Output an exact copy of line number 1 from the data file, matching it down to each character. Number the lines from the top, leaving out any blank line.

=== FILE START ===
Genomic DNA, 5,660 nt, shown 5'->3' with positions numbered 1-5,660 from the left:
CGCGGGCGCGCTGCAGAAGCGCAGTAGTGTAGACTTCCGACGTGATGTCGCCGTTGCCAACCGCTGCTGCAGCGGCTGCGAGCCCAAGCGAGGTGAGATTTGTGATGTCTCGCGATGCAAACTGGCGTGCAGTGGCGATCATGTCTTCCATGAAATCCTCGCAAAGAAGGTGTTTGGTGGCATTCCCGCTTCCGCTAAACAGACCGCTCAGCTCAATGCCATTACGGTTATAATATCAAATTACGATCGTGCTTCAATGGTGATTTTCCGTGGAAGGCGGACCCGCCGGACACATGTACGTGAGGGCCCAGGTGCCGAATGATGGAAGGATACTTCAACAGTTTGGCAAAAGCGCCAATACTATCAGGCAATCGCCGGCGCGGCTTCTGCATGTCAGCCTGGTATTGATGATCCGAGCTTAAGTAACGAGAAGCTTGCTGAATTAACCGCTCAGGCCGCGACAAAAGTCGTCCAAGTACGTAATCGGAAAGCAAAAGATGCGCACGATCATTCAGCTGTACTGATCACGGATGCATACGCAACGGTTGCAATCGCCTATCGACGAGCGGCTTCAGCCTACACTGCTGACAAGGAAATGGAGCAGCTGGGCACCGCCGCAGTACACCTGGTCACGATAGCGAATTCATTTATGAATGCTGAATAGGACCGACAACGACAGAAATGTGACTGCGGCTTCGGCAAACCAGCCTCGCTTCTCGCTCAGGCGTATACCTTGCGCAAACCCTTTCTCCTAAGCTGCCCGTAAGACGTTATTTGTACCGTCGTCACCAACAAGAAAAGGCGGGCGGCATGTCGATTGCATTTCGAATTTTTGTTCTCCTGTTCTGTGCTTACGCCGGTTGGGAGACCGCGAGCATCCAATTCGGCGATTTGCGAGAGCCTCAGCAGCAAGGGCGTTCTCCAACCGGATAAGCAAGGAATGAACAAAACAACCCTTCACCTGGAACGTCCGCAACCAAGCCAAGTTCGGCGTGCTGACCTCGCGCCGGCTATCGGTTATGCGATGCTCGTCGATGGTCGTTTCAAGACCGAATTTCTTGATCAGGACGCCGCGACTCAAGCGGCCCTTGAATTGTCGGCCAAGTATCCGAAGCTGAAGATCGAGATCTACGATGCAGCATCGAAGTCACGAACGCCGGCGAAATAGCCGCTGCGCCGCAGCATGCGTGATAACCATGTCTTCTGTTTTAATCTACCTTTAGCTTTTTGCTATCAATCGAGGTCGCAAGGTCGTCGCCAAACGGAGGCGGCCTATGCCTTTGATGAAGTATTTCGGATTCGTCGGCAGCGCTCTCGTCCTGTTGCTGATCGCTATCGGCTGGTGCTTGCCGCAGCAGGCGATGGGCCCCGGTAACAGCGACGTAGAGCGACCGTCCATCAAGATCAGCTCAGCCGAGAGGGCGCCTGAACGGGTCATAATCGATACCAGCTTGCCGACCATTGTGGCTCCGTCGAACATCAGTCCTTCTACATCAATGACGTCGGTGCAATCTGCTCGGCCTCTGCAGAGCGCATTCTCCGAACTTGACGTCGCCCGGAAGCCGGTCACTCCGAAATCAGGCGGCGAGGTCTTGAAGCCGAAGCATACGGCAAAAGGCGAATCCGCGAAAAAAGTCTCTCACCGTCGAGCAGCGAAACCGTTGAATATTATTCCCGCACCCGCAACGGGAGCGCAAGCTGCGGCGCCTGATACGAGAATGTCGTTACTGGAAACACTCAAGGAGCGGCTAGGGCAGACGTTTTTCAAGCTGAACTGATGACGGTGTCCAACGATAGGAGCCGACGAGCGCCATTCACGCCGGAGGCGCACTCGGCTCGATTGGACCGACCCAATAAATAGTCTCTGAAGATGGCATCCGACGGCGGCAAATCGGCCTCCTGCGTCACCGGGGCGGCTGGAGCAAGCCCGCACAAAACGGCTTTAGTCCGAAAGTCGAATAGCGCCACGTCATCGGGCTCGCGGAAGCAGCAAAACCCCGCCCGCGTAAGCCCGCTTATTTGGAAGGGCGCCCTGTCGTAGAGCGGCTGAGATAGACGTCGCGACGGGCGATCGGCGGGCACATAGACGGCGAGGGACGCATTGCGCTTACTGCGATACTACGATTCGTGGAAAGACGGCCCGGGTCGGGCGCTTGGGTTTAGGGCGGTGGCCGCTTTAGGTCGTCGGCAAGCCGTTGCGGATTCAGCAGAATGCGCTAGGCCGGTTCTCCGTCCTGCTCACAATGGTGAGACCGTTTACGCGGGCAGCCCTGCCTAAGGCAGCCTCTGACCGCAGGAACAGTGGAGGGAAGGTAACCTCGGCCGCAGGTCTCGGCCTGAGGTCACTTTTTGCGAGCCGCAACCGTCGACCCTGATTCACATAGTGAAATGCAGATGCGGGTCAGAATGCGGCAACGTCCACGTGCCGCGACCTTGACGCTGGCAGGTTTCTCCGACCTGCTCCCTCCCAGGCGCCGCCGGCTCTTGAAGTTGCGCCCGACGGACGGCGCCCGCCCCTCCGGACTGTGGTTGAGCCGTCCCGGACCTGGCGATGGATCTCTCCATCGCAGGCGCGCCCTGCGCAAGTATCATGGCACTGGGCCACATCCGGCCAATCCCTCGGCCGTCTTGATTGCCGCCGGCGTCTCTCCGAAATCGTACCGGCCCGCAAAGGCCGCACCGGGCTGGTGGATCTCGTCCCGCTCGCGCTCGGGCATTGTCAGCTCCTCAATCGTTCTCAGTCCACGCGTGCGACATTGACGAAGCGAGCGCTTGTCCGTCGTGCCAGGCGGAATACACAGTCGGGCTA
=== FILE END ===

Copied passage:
Genomic DNA, 5,660 nt, shown 5'->3' with positions numbered 1-5,660 from the left: